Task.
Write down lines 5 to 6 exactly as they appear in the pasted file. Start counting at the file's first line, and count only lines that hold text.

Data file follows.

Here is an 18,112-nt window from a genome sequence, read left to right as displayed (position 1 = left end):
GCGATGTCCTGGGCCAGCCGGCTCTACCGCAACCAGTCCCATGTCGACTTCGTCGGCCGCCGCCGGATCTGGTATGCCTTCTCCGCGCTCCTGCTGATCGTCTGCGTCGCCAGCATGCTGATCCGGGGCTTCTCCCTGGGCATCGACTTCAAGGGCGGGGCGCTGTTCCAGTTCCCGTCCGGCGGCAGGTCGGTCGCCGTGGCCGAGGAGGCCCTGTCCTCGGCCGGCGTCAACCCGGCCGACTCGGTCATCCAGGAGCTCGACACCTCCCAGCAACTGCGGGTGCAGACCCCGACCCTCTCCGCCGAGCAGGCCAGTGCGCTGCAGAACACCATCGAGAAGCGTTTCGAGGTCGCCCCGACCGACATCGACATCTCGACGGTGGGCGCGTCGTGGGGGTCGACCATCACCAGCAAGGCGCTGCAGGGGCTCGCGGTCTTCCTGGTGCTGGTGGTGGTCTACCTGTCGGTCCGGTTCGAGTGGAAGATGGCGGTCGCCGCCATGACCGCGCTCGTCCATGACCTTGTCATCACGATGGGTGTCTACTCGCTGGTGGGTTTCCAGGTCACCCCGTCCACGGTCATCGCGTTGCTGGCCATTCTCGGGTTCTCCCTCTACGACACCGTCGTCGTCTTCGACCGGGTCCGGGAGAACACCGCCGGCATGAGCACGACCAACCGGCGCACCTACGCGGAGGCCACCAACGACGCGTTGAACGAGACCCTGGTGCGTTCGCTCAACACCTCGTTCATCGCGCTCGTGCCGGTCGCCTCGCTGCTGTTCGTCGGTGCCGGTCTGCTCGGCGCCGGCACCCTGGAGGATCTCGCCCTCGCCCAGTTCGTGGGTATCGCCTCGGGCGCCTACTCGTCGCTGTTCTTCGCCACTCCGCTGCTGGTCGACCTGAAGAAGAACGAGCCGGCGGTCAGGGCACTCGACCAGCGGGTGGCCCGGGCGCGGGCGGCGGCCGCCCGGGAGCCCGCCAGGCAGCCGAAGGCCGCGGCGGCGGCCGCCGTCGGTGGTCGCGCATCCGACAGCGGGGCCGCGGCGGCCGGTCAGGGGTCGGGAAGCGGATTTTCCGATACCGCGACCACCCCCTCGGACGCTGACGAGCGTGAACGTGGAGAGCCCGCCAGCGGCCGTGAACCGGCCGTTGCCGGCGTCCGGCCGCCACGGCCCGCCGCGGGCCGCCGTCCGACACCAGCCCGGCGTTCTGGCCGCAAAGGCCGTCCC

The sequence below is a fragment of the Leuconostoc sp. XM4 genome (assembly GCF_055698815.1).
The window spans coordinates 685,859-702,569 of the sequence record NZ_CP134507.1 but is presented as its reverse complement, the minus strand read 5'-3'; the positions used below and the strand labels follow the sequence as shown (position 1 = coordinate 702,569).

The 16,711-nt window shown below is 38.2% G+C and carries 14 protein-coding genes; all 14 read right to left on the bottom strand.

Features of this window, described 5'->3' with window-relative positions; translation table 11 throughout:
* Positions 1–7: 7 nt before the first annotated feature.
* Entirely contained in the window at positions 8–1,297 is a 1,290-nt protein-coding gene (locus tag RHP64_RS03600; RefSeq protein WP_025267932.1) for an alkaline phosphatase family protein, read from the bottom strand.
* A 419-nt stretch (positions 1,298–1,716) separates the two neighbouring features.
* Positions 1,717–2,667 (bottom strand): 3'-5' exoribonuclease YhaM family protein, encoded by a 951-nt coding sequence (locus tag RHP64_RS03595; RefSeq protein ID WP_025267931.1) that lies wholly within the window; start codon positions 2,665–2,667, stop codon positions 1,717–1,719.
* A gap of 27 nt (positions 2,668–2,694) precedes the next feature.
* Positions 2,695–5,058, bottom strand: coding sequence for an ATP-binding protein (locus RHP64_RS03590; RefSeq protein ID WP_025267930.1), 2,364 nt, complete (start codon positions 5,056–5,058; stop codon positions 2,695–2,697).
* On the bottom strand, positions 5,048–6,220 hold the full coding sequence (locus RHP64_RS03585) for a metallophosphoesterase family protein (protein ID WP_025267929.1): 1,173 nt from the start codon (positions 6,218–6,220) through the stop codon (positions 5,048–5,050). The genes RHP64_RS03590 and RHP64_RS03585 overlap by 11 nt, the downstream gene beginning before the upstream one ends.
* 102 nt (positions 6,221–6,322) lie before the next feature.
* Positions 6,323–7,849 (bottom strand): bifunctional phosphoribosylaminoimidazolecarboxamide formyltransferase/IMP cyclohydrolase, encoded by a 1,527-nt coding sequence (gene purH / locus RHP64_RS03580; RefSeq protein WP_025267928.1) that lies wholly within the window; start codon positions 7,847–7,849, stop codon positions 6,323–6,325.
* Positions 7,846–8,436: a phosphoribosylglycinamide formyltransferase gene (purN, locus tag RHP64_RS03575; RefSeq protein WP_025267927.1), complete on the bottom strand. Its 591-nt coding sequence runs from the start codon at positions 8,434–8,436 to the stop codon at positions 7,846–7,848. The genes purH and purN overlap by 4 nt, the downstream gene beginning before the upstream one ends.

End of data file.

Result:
The 16,711-nt window shown below is 38.2% G+C and carries 14 protein-coding genes; all 14 read right to left on the bottom strand.

Features of this window, described 5'->3' with window-relative positions; translation table 11 throughout: